Friday, March 10, 2017

Do we really need more journals?


Nature Publishing Group continues to spawn "Baby Natures" like crazy.

I was disappointed to see that Physical Review is launching a new journal Physical Review Materials. They claim it is to better serve the materials community. I found this strange. What is wrong with Physical Review B? It does a great job.
Surely, the real reason is APS wants to compete with Nature Materials [a front for mediocrity and hype] which has a big Journal Impact Factor (JIF).
On the other hand, if the new journal could put Nature Materials out of business I would be very happy. At least the journal would be run and controlled by real scientists and not-for-profit.

So I just want to rant two points I have made before.

First, the JIF is essentially meaningless, particularly when it comes to evaluating the quality of individual papers. Even if one believes citations are some sort of useful measure of impact, one should look at the distribution, not just the mean. Below the distribution is shown for Nature Chemistry.

Note how the distribution is highly skewed, being dominated by a few highly cited papers. More than 70 per cent of papers score less than the mean.

Second, the problem is that people are publishing too many papers. We need less journals not more!
Three years ago, I posted about how I think journals are actually redundant and gave a specific proposal of how to move towards a system that produces better science (more efficiently) and more accurately evaluates the quality of individuals contributions.

Getting there will obviously be difficult. However, initiatives such as SciPost and PLOS ONE, are steps in a positive direction.
Meanwhile those of us evaluating the "performance" of individuals can focus on real science and not all this nonsense beloved by many.


  1. I perfectly agree with most of your post (Isn't it motivated by this, by the way ?) but I regret that it lacks some nuance. Things are not that black and white. Not all papers in Nature journals are wrong or oversold, not all papers in Physical Review are masterpieces. It is also a bit of a caricature to put the blame on the journals only. A huge responsability is on the shoulders of those who almost prostitute themselves to publish in journals with the highest IF. The whole system certainly pushes in that direction, which is indeed a big problem, but overselling and biased presentations are also a matter of ethics of individuals. Furthermore, I must say that, over the last ten years, I have had consistently more competent reviewers at Nature journals than at PRL. I found unprofessional editors on the two sides...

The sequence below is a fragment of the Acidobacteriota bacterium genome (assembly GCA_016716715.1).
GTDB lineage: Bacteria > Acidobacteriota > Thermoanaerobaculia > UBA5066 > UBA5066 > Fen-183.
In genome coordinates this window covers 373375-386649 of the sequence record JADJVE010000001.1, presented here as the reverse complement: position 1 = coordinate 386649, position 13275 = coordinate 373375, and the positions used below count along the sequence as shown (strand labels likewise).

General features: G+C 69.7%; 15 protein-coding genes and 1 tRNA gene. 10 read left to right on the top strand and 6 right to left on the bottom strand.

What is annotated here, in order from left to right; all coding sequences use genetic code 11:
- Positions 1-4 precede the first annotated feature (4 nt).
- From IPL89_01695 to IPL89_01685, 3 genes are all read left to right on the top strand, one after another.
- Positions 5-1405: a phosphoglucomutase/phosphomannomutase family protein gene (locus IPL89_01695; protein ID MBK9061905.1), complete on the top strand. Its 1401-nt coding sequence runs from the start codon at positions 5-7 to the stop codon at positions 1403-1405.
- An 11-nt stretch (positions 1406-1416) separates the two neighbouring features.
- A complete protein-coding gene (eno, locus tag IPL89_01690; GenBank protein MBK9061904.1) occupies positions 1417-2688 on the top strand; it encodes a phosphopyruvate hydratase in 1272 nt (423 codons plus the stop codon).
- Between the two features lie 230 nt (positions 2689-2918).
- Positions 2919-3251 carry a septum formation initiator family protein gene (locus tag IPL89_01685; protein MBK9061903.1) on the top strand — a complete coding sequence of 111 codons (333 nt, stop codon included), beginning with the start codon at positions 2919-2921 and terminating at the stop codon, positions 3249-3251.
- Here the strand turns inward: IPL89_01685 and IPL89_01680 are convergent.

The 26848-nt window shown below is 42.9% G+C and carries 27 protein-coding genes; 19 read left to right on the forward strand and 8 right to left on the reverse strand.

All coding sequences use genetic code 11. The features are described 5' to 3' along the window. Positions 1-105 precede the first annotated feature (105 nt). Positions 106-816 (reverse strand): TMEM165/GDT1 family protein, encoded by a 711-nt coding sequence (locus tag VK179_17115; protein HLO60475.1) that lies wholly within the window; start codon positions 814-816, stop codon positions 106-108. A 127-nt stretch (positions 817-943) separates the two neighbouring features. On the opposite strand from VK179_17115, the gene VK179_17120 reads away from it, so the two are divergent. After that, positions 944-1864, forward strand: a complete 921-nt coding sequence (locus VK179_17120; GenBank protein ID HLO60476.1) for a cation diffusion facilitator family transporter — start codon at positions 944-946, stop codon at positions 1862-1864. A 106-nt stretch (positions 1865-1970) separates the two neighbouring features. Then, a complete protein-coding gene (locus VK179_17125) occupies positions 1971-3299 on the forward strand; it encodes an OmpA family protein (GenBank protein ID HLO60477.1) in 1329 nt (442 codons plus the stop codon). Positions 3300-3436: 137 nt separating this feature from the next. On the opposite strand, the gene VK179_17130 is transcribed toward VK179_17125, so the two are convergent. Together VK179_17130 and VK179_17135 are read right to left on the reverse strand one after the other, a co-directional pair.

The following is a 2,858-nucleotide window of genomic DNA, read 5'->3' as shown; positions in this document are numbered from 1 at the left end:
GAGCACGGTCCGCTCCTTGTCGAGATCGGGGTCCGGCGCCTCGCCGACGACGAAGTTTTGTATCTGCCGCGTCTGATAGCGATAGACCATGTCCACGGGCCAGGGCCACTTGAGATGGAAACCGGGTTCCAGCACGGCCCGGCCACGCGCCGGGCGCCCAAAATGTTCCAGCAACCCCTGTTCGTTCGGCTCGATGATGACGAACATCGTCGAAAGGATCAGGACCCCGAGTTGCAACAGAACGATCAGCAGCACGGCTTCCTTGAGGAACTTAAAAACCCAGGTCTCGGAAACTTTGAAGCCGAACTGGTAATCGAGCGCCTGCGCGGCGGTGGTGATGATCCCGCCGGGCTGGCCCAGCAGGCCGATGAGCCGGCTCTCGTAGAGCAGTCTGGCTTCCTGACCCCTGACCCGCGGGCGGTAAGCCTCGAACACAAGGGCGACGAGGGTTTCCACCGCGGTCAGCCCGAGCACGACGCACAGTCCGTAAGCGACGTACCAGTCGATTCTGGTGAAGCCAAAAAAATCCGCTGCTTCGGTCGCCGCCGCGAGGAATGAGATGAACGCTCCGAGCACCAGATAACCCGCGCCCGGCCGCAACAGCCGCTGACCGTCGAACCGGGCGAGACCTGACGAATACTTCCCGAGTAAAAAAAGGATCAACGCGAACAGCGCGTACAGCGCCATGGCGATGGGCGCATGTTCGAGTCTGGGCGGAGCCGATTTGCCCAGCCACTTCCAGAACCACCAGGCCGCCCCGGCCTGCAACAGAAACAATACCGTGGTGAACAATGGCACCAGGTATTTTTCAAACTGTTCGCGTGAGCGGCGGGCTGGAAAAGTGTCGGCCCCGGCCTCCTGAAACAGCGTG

2. I understood (from talking to PRB editors) that the new PR journal was going to be aimed at materials work that currently does not end up in PRB.

    Reading the scope of PRmat that does not seem the case.

    I think they should better define the differences between PRB and PRmat before I can judge whether this is a good idea.
    ALso, it's not clear to me whether PRmat is going to be a PRX type of flashy journal or a PRB type of "proper" papers.

  3. Ross, I suspect the distribution of citations you plotted has a similar shape for all journals. I know it is the same for the ACS journal for which I am an editor (albeit with a lower median than Nature Materials!).

    One action many of us in the community can take is to be careful about how we "value" different journals. One example is in giving feedback to younger colleagues - how do we perceive the value of a paper in Nature Communications vs. Journal of Chemical Physics, for example.

  4. the problem is that people are publishing too many papers.. Yes , it results in incremental publications and not significant ones.

  5. It is popular to take pot shots at Nature publications, but I always wonder how much of this is driven by hurt egos, rather than the actual content of the journal. I think it is also important to distinguish between Nature Communications / Scientific Reports (cash-cow journals, where admittedly plenty of incorrect or badly-written stuff ends up) versus the Nature Physics / Materials, which have a pretty rigorous reviewing process (usually 3 referees), and relatively few really rotten papers. I also disagree with the comment about "real scientists"; the professional editors tend to have a pretty good overview of the field, and if you can't convince them to print your work, that's your problem.